19 2008 Waddock 105 corporate disclosure on ESG. This rapidly evolving infrastructure attempts, through peer pressure, dialogue, exemplars, activism, standard setting, ratings and rankings, and other tactics, to encourage greater transparency among corporations. New Expectations for Companies The emerging institutional infrastructure on CR has brought into being new rules of the game, particularly for large multinational companies. These new rules of the game go beyond maximizing shareholder wealth to encompass better corporate responsibility on environmental, social, and governance issues. Large corporations, for example, are increasingly expected to produce sustainability or triple bottom-line reports; be more transparent about their activities; sign on and live up to different principles and standards depending on their industry; and engage with a range of stakeholders in dialogue, partnerships, and action. Lack of trust in and changing public expectations for companies have generated many of these initiatives. To the extent that companies are proactive, they are working not only to try to rationalize and standardize public expectations, but also to better meet those expectations through their active participation in some of the initiatives described, using Global Reporting Initiative s reporting framework or issuing ESG reports, and hiring consultants and using monitoring agencies to inspect their supply chain practices. By participating in the credible institutions within the infrastructure, companies also hope to reduce the demands they are facing from multiple stakeholders (particularly critical NGOs), customers (including corporate customers), and social investors, among others. Companies can gain greater efficiencies than would be available if they tried to meet these expectations without the support provided by a credible institution. There is also, of course, the possibility that some of these activities are merely window dressing or, as NGO activists claim, greenwashing that is, companies trying to look good on issues of ESG or sustainability publicly without making significant changes in their actual practices. But progressive companies actually appear to be taking these issues seriously and making real changes. Admittedly, the proportion of companies actively engaged with this infrastructure is still rather small compared to the total population; many leaders are companies with brand reputations to protect or are otherwise highly visible and subject to pressure tactics or activism. The UN estimates that there are approximately 70,000 multinational corporations with hundreds of thousands of subsidiaries; the UN Global Compact, by far the largest corporate citizenship initiative, had some 4,300 corporate members as of mid Further, most of the attention to date has been on large companies, largely ignoring the millions of small and medium-sized enterprises. In his book Supercapitalism, former U.S. Labor Secretary Robert Reich (2007) argued that it is not possible for companies to be truly responsible because of the nature of the current system. The irony, of course, is that for decades, and particularly since about the mid-1990s, companies have in fact been undertaking significant corporate social responsibility and to some extent CR (embedded in business practices) activities. This paper has argued that collectively the emerging responsibility infrastructure, drawing from changing public expectations and by creating significant new sources of pressure, has generated new corporate attention to accountability and responsibility through a wide range of pressure tactics aimed explicitly at business practices. Although not all companies are yet engaged at a high level, certainly today many companies place significantly more emphasis on responsible practice than they used to because they recognize that they are operating under the watchful eye of activists, investors who care about issues beyond wealth maximization, the media that undertake rating schemes, and their peers who provide positive exemplars. In one sense, the infrastructure represents a new and emerging set of countervailing forces (Derber, 2002) and societal expectations new institutions different from those embedded in the free market ideology and neoclassical economics logic that have been so pervasive since the early 1980s. The institutions in the CR infrastructure and the people behind them bring values that go beyond the economic to bear on corporate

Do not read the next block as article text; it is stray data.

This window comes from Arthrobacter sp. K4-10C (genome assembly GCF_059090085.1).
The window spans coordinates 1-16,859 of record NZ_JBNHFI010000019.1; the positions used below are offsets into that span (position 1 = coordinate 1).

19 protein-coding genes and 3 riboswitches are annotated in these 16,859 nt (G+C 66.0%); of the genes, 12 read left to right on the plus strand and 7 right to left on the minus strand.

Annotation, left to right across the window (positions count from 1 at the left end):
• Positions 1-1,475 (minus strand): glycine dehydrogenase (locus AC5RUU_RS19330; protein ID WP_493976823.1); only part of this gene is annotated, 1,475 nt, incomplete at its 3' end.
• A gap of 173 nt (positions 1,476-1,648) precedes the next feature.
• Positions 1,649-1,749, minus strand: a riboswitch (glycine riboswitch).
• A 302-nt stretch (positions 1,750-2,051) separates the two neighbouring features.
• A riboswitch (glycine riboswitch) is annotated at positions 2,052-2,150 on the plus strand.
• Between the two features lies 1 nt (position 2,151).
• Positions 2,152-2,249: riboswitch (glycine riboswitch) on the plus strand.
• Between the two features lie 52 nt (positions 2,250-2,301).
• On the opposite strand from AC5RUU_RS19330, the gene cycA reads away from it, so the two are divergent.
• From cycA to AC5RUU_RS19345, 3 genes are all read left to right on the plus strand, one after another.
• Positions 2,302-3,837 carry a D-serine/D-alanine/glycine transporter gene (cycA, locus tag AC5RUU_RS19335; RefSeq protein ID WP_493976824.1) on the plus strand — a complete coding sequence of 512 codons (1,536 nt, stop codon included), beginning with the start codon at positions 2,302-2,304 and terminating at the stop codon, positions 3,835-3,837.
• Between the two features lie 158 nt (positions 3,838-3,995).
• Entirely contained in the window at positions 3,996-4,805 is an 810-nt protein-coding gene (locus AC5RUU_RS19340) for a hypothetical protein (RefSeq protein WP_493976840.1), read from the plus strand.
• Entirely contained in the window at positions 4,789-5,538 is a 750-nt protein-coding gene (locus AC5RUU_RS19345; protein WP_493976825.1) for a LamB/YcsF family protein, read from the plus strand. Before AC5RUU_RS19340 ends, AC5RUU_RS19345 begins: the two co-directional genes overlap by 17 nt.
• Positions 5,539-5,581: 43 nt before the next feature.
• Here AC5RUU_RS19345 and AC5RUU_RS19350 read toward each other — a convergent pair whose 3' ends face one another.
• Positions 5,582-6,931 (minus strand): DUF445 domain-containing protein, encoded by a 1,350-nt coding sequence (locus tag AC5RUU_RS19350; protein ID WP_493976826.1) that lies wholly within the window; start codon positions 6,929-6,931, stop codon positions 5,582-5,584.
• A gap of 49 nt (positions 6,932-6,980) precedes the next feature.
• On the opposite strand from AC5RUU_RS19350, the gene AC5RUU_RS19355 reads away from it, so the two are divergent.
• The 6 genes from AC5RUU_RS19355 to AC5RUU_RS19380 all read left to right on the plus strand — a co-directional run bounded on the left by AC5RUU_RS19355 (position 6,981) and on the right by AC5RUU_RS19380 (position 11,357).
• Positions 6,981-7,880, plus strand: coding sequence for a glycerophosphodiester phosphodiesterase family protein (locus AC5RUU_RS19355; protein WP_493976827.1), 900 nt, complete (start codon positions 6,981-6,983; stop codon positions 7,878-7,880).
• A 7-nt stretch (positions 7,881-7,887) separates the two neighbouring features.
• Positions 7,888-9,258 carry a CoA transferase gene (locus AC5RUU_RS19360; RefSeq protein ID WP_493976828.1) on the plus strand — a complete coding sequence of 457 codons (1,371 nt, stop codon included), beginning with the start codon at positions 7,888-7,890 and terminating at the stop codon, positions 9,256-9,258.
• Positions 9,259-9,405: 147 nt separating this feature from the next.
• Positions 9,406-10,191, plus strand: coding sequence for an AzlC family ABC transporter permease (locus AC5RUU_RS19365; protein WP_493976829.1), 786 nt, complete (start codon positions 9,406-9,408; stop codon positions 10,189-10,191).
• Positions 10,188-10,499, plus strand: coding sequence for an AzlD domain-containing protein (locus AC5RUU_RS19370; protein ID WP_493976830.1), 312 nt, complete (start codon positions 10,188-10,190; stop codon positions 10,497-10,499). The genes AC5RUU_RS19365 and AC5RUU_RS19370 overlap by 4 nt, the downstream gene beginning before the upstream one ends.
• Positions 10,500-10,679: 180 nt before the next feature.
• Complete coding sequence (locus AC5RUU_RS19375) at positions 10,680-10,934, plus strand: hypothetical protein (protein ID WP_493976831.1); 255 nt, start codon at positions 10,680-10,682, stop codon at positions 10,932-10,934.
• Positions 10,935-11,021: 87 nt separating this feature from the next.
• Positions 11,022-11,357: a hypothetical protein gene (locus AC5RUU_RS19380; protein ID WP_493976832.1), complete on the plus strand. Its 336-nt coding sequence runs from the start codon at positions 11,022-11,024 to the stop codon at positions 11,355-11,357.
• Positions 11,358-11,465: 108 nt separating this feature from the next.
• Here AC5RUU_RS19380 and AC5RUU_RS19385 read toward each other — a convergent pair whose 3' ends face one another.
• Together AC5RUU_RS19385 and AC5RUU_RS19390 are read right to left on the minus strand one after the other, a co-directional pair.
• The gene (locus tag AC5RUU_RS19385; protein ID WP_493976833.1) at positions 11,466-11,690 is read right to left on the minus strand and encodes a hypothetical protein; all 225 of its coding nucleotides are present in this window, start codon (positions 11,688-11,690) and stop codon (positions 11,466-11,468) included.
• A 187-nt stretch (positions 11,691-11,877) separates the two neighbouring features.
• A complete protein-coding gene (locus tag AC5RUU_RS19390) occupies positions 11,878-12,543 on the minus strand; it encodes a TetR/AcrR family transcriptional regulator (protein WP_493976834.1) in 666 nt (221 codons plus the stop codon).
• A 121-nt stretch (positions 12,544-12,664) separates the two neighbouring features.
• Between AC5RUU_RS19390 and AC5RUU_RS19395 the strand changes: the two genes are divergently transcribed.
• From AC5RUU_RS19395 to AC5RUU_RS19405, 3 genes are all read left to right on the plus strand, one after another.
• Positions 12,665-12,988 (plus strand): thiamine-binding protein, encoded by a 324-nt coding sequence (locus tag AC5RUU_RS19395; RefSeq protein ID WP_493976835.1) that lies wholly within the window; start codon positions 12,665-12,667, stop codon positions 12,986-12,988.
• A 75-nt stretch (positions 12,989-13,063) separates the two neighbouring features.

20 106 Academy of Management Perspectives August performance, values embedded in responsible practices, ecological and social sustainability, transparency, and accountability. CR institutions, through mechanisms that either tap the existing system (e.g., social investment, ratings and rankings, peer pressure) or critique the current system (e.g., activism, setting higher standards, creating accountability mechanisms) draw management attention to values that go beyond wealth maximization. They are changing the system by creating different and higher expectations around corporate practices and performance. One of the reasons companies voluntarily join dialogue or engagement initiatives is presumably to forestall further legislation by acting proactively. Another reason, of course, is to build trust with their stakeholders, which has become increasingly important as more company value has migrated to intangibles such as relationships with stakeholders. Another is to have some say over what kinds of expectations stakeholders can reasonably put forward by engaging more directly with stakeholders in various forums. The Future of Corporate Responsibility A major issue facing this emerging infrastructure is that there are now many standards, many types of certification and monitoring programs, many accrediting agencies, numerous conferences generated by the dialogue groups and associations, and many entities able to put their expectations about corporate behaviors and practices in front of corporations. The result of this proliferation is a degree of confusion and some need for consolidation. Further, the growing importance of the socalled BRIC nations (Brazil, Russia, India, and China), countries that have very different ideologies, cultures, and related economic traditions (Lodge & Vogel, 1987), suggests that the Western model of CR embedded in most of the institutions described here may not work for the entire planet. What are the implications of these dynamics and this new infrastructure around corporate responsibility? Given the proliferation, it is likely that some consolidation of initiatives will occur, with a few dominant players emerging within each category so that companies are not subjected to a sort of principles- or expectation-mania that asks them to adhere to multiple, sometimes incongruent, standards and expectations. Thus, we could expect a few prominent entities to merge with others or to collaborate so that there is consistency across different institutions. We already see the outlines of this trend. For example, the UN Global Compact, which bills itself as the world s largest corporate citizenship initiative, is collaborating with entities including the Global Reporting Initiative, SAI, numerous business and civil society associations, and NGOs. 11 The GRI, in turn, lists numerous supporting organizations, including entities such as the World Economic Forum, the World Business Council for Sustainable Development, and Instituto Ethos in Brazil. 12 There are even early conversations about more radical system change that would redesign the corporation and its relationship to society entirely. One of these initiatives is Corporation 2020, which argues for corporate redesign to better meet 21st-century needs. Another is the Business Alliance for Local Living Economies, which advocates more locality in product development and consumption. Further, how CR might play out in the developing world is still unclear, although one interesting observation is that China was by far the most well-represented nation at the 2007 International Leaders Summit of the UN Global Compact because of its apparent interest in improving its CR and sustainability reputation through active engagement with the UNGC and its principles. Despite the ecological devastation and economic tribulations, including major abuses within the supply chains of large multinational corporations, that accompany the rapid growth of the emerging nations, there is some reason to believe that the fundamental philosophies of some emerging nations are quite consistent with the holistic perspective on society, stakeholders, and nature taken by the CR movement and institutions within the infrastructure described above. One writer familiar with Buddhist principles suggests that there are strong links between the holistic 11 Information can be found at the UN Global Compact s Web site, accessed May 8, See the GRI Web site, UNGC/WhoIsInvolved.htm, viewed May 8, 2008.